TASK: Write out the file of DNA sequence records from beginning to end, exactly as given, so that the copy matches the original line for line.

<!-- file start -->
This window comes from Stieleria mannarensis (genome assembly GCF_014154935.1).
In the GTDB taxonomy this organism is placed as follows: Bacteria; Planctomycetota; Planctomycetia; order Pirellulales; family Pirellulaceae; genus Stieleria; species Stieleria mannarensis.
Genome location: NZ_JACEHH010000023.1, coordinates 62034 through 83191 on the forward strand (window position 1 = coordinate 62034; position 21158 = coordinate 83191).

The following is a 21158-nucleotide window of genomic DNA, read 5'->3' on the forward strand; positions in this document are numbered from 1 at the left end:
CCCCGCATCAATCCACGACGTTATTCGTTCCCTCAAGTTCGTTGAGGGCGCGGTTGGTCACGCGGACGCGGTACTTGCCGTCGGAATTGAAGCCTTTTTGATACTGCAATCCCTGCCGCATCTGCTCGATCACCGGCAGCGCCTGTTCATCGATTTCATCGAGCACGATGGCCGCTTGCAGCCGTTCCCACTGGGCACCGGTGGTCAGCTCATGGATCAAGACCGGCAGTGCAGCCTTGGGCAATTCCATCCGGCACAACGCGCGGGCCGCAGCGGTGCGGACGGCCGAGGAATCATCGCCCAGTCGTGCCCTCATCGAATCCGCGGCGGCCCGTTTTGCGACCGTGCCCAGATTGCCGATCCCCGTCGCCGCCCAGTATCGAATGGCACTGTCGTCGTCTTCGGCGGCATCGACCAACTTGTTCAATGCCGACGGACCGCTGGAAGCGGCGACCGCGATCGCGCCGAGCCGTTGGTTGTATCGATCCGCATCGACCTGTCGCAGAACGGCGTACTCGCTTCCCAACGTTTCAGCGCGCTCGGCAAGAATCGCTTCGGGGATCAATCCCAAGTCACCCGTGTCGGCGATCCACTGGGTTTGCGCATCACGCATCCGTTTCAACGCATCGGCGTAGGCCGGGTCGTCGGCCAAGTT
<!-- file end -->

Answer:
This window comes from Stieleria mannarensis (genome assembly GCF_014154935.1).
In the GTDB taxonomy this organism is placed as follows: Bacteria; Planctomycetota; Planctomycetia; order Pirellulales; family Pirellulaceae; genus Stieleria; species Stieleria mannarensis.
Genome location: NZ_JACEHH010000023.1, coordinates 62034 through 83191 on the forward strand (window position 1 = coordinate 62034; position 21158 = coordinate 83191).

The following is a 21158-nucleotide window of genomic DNA, read 5'->3' on the forward strand; positions in this document are numbered from 1 at the left end:
CCCCGCATCAATCCACGACGTTATTCGTTCCCTCAAGTTCGTTGAGGGCGCGGTTGGTCACGCGGACGCGGTACTTGCCGTCGGAATTGAAGCCTTTTTGATACTGCAATCCCTGCCGCATCTGCTCGATCACCGGCAGCGCCTGTTCATCGATTTCATCGAGCACGATGGCCGCTTGCAGCCGTTCCCACTGGGCACCGGTGGTCAGCTCATGGATCAAGACCGGCAGTGCAGCCTTGGGCAATTCCATCCGGCACAACGCGCGGGCCGCAGCGGTGCGGACGGCCGAGGAATCATCGCCCAGTCGTGCCCTCATCGAATCCGCGGCGGCCCGTTTTGCGACCGTGCCCAGATTGCCGATCCCCGTCGCCGCCCAGTATCGAATGGCACTGTCGTCGTCTTCGGCGGCATCGACCAACTTGTTCAATGCCGACGGACCGCTGGAAGCGGCGACCGCGATCGCGCCGAGCCGTTGGTTGTATCGATCCGCATCGACCTGTCGCAGAACGGCGTACTCGCTTCCCAACGTTTCAGCGCGCTCGGCAAGAATCGCTTCGGGGATCAATCCCAAGTCACCCGTGTCGGCGATCCACTGGGTTTGCGCATCACGCATCCGTTTCAACGCATCGGCGTAGGCCGGGTCGTCGGCCAAGTT